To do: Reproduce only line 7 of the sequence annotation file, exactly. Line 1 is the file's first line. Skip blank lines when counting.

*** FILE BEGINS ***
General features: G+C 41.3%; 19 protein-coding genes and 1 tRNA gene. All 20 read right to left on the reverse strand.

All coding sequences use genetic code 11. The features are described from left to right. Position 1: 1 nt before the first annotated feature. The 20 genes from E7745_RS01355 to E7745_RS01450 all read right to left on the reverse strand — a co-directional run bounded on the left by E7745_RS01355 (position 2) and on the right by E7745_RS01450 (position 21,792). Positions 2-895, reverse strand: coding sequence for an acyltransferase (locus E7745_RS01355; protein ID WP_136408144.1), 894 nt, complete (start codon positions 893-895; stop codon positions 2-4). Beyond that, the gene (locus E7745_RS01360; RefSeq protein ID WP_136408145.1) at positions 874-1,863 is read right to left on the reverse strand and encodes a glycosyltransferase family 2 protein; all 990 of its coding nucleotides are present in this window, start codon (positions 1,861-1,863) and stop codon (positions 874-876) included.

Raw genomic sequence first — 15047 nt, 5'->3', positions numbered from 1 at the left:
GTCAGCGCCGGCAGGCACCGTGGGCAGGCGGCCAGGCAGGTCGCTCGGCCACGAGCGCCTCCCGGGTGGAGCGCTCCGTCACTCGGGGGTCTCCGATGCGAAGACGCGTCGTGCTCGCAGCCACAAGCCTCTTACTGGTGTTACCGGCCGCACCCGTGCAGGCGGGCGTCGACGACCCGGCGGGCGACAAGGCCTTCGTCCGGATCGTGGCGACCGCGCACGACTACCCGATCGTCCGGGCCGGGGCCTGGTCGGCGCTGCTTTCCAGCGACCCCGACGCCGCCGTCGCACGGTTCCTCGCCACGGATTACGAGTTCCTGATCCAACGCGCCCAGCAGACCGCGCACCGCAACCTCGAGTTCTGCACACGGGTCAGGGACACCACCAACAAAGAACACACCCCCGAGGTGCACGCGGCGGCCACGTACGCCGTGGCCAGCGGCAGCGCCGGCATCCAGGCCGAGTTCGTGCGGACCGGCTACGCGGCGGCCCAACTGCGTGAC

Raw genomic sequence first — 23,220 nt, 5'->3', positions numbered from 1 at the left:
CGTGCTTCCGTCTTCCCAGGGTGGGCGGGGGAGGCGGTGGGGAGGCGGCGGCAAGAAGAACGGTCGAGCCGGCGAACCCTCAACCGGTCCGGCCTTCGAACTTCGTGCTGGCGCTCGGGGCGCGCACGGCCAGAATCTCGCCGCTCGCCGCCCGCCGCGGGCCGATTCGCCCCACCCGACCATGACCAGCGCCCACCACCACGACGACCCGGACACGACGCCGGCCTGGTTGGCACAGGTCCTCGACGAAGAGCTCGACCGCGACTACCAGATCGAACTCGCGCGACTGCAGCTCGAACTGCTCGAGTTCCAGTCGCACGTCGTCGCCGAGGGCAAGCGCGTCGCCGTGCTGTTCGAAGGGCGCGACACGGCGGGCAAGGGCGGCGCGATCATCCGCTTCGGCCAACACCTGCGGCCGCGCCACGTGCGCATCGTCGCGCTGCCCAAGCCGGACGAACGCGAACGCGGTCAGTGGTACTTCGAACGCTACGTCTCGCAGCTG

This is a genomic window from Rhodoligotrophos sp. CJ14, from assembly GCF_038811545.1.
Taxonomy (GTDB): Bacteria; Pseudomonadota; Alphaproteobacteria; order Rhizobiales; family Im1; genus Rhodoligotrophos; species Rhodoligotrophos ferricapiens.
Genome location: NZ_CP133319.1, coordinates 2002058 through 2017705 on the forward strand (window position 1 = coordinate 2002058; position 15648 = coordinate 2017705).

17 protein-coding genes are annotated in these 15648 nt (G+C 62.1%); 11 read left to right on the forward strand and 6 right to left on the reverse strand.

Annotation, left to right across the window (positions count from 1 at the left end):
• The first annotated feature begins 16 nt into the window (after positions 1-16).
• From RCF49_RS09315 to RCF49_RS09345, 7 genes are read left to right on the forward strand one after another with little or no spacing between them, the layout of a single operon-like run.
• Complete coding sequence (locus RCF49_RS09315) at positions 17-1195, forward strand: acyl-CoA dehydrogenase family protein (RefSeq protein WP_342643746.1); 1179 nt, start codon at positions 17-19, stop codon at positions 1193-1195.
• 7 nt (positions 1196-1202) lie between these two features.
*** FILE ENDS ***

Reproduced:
This is a genomic window from Rhodoligotrophos sp. CJ14, from assembly GCF_038811545.1.